Which ingredients are considered safe in sunscreens?
The FDA proposed changes to sunscreen labeling that would deem certain ingredients as ‘GRASE’ or generally recognized as safe and effective. The two it would deem as GRASE are zinc and titanium. These are both physical sunblocks. These are also the two I tend to recommend using. The other sunscreen ingredients are currently considered safe to use however the FDA is requesting further information on safety.
What should I look for when I shop for sunscreen?
In general, the safest sunscreens are the physical sunblocks that contain either zinc or titanium. These block the sun while chemical sunscreens absorb the sun’s rays to diffuse its effects. I had my research team go to drugstores, discount department stores, and grocery stores near my main office in King of Prussia to determine all available types of sunscreen and their ingredients.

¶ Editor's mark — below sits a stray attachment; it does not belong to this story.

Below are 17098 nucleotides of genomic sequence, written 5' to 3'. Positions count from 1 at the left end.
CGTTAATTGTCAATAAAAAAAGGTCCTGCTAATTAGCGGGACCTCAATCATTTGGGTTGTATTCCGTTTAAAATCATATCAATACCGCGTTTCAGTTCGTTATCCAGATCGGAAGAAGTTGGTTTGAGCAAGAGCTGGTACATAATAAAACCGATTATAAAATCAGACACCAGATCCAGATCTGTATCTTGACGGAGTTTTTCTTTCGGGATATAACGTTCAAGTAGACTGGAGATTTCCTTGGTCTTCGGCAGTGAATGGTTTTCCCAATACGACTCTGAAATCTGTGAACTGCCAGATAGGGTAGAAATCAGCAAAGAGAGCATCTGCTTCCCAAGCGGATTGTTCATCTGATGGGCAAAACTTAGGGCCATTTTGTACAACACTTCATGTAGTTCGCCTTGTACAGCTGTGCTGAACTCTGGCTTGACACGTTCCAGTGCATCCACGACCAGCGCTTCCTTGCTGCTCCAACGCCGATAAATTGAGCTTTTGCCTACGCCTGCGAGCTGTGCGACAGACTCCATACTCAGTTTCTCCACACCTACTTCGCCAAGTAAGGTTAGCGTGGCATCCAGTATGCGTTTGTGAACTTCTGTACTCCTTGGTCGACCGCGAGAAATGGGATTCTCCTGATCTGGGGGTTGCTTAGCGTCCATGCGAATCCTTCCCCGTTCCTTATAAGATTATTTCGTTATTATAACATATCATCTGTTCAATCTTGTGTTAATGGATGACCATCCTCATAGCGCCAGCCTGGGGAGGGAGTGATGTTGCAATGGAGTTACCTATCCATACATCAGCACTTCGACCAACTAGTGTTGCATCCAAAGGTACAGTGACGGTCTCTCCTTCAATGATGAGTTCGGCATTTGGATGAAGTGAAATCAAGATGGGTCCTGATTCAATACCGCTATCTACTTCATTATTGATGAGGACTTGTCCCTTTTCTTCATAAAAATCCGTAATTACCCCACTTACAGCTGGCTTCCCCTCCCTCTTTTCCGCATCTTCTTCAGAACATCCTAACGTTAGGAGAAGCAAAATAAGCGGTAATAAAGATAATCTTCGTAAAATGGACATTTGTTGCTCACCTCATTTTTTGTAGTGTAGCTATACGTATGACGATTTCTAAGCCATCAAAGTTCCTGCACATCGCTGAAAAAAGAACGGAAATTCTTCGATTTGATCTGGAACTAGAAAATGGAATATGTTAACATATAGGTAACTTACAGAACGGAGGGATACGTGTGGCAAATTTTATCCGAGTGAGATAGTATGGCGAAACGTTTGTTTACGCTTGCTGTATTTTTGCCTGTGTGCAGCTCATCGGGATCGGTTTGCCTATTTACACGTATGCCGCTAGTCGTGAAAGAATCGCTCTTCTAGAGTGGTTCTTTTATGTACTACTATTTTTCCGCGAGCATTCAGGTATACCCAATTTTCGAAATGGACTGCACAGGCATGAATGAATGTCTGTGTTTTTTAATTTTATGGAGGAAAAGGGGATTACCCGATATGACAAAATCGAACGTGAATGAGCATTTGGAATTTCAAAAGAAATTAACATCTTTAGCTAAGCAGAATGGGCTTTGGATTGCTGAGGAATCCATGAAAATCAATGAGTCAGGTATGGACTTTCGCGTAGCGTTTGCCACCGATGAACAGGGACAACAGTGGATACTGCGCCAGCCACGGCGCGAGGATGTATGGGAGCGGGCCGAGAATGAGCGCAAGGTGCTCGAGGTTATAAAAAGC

The goal of the study was to answer the basic question:
“If I recommend sunscreens that have only zinc or titanium in them, how easy is it for my patients to find these at their local stores?”
What did they find?
The answer: It is not easy at all! Out of over 300 varieties of sunscreen products found around King of Prussia alone, only 36 sunscreens using only zinc and/or titanium as their active ingredient with no chemical sunscreens added were available.
To find that only about 10% of sunscreens readily available on the shelves of our local stores had the ingredients I recommend was a real eye-opener in just how hard it is for our patients to navigate their sunscreen options.